— Atlantic Monthly Vol. 6, No. 33, July, 1860 • Various

... Romer saunter down the High Street, arm in arm, declared that it was all up with poor Moffat; but others, in whose head the bump of veneration was strongly pronounced, whispered to each other that great shibboleth—the name of the Duke of Omnium—and mildly asserted it to be impossible that the duke's nominee ...
— Doctor Thorne • Anthony Trollope

... second book of Epistles, in which may have been included the Ars Poetica, could not have appeared before 10 B.C. It is clear that the latter poem is not complete, but whether Horace intended to finish it more thoroughly it is impossible to say. ...
— A History of Roman Literature - From the Earliest Period to the Death of Marcus Aurelius • Charles Thomas Cruttwell

... his father-in-law, although living under the disadvantage of being a Standard Oil magnate, neither was, nor is, a blackguard, and his son-in-law had been treated by him generously and with patience. But for the duellist and soldier of fortune it was impossible to sympathize with a man who took no greater risk in life than to ride on one of his own railroads, and of the views the two men held of each other, that of John H. Flagler was probably the fairer and ...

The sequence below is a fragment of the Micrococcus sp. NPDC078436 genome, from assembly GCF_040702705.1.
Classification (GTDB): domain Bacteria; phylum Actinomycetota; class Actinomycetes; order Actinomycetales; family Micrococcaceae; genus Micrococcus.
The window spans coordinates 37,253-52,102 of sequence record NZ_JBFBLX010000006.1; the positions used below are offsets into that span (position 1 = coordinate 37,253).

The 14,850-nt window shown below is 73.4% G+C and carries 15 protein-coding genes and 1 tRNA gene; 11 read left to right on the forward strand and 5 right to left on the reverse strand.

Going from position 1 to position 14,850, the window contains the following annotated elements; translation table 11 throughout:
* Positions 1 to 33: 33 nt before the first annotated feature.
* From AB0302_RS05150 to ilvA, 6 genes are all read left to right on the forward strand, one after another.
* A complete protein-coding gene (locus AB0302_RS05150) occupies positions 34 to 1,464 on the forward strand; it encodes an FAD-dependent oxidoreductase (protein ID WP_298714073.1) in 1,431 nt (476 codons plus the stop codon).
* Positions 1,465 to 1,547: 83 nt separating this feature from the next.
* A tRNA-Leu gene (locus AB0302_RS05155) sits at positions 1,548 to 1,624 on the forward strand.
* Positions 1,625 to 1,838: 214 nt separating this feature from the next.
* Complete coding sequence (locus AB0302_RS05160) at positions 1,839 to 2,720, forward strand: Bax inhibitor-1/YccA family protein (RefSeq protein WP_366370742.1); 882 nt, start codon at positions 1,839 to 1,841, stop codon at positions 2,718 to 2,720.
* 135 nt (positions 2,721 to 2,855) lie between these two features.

— Real Soldiers of Fortune • Richard Harding Davis

... dagger" was illustrated by our best scholar. Lowell had the soul of the Yankee, but in his habits of writing he continued English tradition. His literary essays are full of charm. The Commemoration Ode is the high-water mark of the attempt to do the impossible. It is a fine thing, but it is imitative and secondary. It has paid the inheritance tax. Twice, however, at a crisis of pressure, Lowell assumed his real self under the guise of a pseudonym; and with his own hand he rescued a language, a type, ...
— Emerson and Other Essays • John Jay Chapman

... Zarathustra and The Gay Science. He wrote seldom in the sheaf of papers which lay in his desk. One of his sentences, written two months after his last interview with Mrs. Sinico, read: Love between man and man is impossible because there must not be sexual intercourse and friendship between man and woman is impossible because there must be sexual intercourse. He kept away from concerts lest he should meet her. His father died; the junior partner of the bank retired. And still ...
— Dubliners • James Joyce

... of moving bodies increased. The consolidation was imperceptible in the murk, but nevertheless it took place. We ceased to find clear spaces where we could gallop; a trot became impossible. We were hemmed in. A rank animal odor mingled with the taint of smoke. Gradually the muffled beat of hoofs grew more pronounced, a shuffling monotone that filled the night. We were mere atoms in a vast wave of horn and bone and flesh that bore ...